This method is becoming increasingly popular. Firstly, because it is becoming more difficult or takes longer for many people to transport the grass cuttings to a public composting site. Furthermore, because there is probably an increasing ecological awareness of this method.
Benefit: Lawn and soil benefit from nutrient return.
For lawn, soil and nature, mulching is definitely the best form of lawn cutting. This is because the nutrients bound in the lawn clippings remain where they came from. By mineralizing the lawn clippings, which means they decompose, soil life is enhanced. Mulching has a similar effect on the soil as fertilizing with compost. The nutrients contained in the grass clippings slowly become available again to the soil and lawn. Just like compost, mulching improves soil structure over the long term and makes the soil less likely to dry out in midsummer. Mulch is therefore only comparable to purchased fertilizer to a limited extent. For the lawn, both forms of fertilizer provide nutrients. However, mulch is much more valuable for the soil, and thus at the same time for the lawn and its roots.
Disadvantage: Higher time expenditure
Unfortunately, there is also a catch to this seemingly wonderful mulching method. The principle of mulching only works if the lawn is not covered with mulch. This is because it causes the lawn to receive too little light, the mulch rots poorly and the lawn literally suffocates. Therefore, the lawn must already be mulched as soon as 2 to 3 cm of lawn clippings accumulate. If you want to mow the lawn to a depth of 5 cm, you therefore have to mulch it as soon as it reaches a length of seven to a maximum of 8 cm. This means that on average you have to get out the mulching mower once a week.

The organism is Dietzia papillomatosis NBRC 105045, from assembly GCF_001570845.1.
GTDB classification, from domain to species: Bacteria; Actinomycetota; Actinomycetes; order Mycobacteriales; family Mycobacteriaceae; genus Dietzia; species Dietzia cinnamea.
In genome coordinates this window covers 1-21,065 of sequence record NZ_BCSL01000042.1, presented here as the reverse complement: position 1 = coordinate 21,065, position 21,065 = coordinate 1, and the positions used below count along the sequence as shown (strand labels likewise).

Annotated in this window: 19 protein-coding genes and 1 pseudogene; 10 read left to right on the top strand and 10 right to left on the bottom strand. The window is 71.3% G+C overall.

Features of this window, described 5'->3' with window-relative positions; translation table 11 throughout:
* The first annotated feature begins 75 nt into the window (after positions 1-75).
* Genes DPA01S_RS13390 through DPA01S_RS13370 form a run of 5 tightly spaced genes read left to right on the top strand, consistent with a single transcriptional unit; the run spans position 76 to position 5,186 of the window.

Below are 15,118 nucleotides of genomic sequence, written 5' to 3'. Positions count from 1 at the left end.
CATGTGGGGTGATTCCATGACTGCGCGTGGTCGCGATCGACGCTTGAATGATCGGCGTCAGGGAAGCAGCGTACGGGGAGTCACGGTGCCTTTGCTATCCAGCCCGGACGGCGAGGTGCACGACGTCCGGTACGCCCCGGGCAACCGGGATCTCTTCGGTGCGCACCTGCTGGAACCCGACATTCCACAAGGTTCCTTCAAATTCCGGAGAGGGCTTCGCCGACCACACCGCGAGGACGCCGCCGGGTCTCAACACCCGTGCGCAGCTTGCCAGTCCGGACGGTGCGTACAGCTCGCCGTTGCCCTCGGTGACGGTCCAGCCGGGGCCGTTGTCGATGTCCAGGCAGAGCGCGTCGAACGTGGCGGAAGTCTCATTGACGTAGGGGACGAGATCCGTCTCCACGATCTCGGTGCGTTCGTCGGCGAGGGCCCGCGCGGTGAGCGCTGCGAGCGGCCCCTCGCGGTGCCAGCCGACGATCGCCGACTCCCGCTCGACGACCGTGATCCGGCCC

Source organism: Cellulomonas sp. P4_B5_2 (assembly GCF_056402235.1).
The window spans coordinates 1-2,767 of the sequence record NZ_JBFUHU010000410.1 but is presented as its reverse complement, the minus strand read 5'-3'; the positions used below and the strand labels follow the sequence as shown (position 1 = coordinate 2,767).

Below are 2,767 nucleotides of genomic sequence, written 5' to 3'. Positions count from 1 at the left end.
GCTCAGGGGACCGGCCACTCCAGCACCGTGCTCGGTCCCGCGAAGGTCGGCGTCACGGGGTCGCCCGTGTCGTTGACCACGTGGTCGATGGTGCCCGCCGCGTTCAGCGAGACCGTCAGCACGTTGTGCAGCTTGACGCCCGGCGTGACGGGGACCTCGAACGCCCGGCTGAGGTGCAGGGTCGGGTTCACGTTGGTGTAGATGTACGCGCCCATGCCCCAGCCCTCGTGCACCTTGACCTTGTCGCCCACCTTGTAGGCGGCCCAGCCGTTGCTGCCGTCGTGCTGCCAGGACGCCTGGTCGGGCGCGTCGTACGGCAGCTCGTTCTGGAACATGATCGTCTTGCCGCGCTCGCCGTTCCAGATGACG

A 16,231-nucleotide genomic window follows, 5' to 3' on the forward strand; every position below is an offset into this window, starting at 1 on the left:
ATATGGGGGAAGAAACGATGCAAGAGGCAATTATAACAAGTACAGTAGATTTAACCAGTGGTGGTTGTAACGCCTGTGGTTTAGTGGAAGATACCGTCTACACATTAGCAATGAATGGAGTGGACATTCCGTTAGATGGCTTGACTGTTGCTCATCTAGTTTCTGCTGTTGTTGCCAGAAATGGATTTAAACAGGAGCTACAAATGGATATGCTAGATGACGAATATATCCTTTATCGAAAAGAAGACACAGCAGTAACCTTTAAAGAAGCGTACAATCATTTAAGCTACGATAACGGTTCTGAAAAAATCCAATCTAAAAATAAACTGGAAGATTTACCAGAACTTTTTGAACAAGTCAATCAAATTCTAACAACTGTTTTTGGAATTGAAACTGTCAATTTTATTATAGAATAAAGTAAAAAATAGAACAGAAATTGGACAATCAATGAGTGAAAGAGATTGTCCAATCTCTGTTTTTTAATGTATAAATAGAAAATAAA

Disadvantage: Not suitable for every location
Sites that are naturally prone to heavy moss and lawn thatch formation due to poor soil conditions are unfortunately less suitable for mulching. These include heavy, poorly permeable soils, shady or rainy locations, or at worst, a combination of these factors. For these sites, mulching is not generally out of the question, but it would have to be done very consistently and only when conditions are dry, cutting no more than 2 inches. Otherwise, the risk for poor decay of the mulch and consequent promotion of moss and lawn thatch is too great.
Similarly, mowing may be preferable to mulching on very sandy soils. In sandy soils, the soil organisms responsible for mulching are less active. Mulching does not work well, especially in dry regions with sandy soils that are often very dry in the summer.
In those disadvantaged locations, an in-house compost to which the lawn clippings or a portion of them are added may be a better and easier way to build an in-garden nutrient cycle.
Closed nutrient cycle Requires more frequent mulching than mowing
Less fertilization needed
On heavy, shady or wet soils, there is a higher risk of moss and soil felt formation
Has a positive effect on the soil (soil life, drought resistance, etc.) Mulching is not well suited for very sandy, heavily dried out soils
Beautiful green lawn color due to high nutrient supply Immediately afterwards no clean appearance
No need to dispose of the lawn clippings
By the way, mulching only partially replaces lawn fertilizing. If you mulch your lawn, you can fertilize less regularly or in smaller amounts, but you should not completely abandon it.
Despite the illumination of all advantages and disadvantages, a basic recommendation for mowing or mulching is not possible. From an ecological point of view, mulching is clearly advantageous. The time required, on the other hand, is more in favor of mowing. Under certain soil and site conditions (heavy or very sandy soils, humid regions) we would rather recommend mowing and independent composting. Under ordinary circumstances, the decision to mow or mulch the lawn probably remains a matter of conviction and the amount of free time one is willing and able to devote to the lawn.